Page created on March 7, 2018. Last updated on November 19, 2018 at 17:16
Many intracellular signalling pathways are sensitive to reactive oxygen species, or ROS. The main sources of ROS in cardiac muscle cells are NO synthases, NADPH oxidases and mitochondria. Low levels of ROS may not be pathological and is necessary for some pathways, but high levels result in significant pathology. Mostly, ROS disturb posttranslational modifications of proteins involved in signalling, which disturbs the signalling.
The PARP pathway is important to understand the pathology (recall it from Biochemistry 1). ROS cause damage to DNA, and too large damage causes the cell to undergo apoptosis through the PARP pathway, which will cause tissue injury if it happens to many cells.
Mitochondrial dysfunction is the major source of ROS in cases where ROS levels are very high. ROS in turn will damage the mitochondria, which worsens the problem further. Ca2+ and ROS both induce the formation of a protein called mitochondrial permeability transition pore, or PTP, on the inner mitochondrial membrane. Should levels of Ca2+ and ROS stay pathologically high, the pore will open which will allow many proteins to enter the mitochondria that normally shouldn’t enter. This causes it to swell, which may cause the outer membrane to rupture. This releases cytochrome C, a protein in the respiratory chain, to leak into the cytoplasm, which causes the cell to undergo apoptosis.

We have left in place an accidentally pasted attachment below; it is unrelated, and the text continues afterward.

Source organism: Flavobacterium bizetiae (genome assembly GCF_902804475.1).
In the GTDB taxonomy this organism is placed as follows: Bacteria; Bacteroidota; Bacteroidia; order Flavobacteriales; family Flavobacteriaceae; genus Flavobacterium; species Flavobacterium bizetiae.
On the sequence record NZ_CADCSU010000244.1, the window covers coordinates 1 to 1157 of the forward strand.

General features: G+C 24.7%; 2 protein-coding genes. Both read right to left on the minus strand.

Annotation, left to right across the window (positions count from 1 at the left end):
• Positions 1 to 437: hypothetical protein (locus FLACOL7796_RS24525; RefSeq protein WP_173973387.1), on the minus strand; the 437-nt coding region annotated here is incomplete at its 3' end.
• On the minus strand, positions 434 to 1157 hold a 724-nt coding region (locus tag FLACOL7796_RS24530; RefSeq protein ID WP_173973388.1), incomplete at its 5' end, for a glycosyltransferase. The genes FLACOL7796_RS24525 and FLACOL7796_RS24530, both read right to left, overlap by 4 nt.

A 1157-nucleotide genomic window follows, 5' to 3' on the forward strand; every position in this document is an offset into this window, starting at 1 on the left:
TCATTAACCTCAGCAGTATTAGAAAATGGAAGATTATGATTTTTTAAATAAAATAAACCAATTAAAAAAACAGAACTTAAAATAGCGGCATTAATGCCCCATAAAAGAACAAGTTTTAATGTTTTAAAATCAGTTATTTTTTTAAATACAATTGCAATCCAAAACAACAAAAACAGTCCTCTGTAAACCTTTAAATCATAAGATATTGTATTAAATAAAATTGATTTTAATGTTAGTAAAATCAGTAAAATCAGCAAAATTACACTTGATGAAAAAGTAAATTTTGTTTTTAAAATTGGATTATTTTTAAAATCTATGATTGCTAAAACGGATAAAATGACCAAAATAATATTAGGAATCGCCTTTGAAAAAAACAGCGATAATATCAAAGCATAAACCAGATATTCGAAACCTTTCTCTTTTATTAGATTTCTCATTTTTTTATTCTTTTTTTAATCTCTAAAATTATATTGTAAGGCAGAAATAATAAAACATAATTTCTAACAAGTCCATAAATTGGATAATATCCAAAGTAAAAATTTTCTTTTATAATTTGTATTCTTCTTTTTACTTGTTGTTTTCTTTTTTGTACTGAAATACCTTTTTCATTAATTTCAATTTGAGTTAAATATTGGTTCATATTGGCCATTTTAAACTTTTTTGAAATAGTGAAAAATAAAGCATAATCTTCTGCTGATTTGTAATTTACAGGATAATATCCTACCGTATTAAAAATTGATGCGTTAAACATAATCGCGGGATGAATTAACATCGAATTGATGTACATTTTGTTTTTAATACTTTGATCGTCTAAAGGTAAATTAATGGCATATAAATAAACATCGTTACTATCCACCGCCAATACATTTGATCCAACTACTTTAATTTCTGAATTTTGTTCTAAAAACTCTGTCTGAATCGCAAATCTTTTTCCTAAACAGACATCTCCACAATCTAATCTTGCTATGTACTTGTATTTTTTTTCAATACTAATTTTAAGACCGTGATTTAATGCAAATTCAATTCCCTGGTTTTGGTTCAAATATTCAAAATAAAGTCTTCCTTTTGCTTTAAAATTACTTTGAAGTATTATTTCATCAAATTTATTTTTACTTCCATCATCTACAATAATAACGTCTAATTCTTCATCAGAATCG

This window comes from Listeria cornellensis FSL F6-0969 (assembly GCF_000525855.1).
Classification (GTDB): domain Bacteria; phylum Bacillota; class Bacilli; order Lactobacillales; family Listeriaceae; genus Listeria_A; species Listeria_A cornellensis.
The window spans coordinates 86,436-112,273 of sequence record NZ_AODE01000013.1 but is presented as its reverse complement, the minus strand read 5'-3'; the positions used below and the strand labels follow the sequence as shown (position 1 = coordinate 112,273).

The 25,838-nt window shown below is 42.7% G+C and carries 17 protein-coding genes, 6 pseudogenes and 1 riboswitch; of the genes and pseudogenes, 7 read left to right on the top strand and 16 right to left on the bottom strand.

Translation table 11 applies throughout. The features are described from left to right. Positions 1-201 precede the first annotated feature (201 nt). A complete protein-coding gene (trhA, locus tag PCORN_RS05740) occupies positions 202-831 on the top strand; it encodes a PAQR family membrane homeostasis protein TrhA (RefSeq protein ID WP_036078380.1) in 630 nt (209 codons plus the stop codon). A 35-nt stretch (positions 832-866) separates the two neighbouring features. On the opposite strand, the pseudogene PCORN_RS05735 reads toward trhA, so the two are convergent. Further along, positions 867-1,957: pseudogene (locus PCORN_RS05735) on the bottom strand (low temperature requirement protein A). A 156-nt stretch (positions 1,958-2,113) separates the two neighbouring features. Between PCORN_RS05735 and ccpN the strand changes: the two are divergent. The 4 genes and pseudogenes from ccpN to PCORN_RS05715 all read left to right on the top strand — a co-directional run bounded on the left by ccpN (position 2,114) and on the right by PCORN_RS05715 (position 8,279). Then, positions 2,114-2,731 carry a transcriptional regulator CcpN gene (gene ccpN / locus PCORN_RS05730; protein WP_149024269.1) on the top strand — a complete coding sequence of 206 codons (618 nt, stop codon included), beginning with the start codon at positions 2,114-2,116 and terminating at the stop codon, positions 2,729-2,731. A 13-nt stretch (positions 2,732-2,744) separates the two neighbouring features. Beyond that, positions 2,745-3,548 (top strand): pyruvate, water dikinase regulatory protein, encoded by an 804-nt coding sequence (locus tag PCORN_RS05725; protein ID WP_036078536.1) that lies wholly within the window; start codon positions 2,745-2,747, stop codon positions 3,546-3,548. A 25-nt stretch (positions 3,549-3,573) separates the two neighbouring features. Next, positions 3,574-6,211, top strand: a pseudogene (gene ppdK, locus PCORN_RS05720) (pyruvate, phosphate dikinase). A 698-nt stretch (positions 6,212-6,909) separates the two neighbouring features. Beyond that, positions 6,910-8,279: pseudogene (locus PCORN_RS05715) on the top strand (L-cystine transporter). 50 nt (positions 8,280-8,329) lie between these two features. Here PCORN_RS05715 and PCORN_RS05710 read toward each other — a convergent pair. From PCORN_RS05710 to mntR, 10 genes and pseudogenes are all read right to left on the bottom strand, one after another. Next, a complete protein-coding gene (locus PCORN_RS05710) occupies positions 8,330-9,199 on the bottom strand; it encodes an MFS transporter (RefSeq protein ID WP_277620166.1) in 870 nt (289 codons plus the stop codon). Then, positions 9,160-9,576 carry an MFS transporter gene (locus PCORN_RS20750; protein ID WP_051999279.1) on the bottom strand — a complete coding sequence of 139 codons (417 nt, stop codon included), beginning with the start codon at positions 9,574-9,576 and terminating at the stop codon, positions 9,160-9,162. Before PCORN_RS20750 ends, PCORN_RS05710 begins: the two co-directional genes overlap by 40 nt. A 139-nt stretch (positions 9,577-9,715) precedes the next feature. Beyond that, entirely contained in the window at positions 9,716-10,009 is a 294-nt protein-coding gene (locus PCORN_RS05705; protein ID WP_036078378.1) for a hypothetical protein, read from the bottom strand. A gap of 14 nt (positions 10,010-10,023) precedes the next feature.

SIRT1 is a protein that protects the heart from damages during myocardial ischemia. SIRT1 is a deacetylase, so it activates and inactivates proteins by removing an acetyl from them.
The main function of SIRT1 is to suppress ROS production, apoptosis and inflammation. SIRT1 is activated by exercise and calorie restriction, meaning that exercising and reducing calorie intake will help a person survive myocardial ischemias.
SIRT1 activates the transcription factor FOXO1, which (among other things) increases transcription of enzymes that break down ROS, like catalase and SOD. SIRT1 also directly inactivates BAX while activating Bcl-2, which inhibits apoptosis.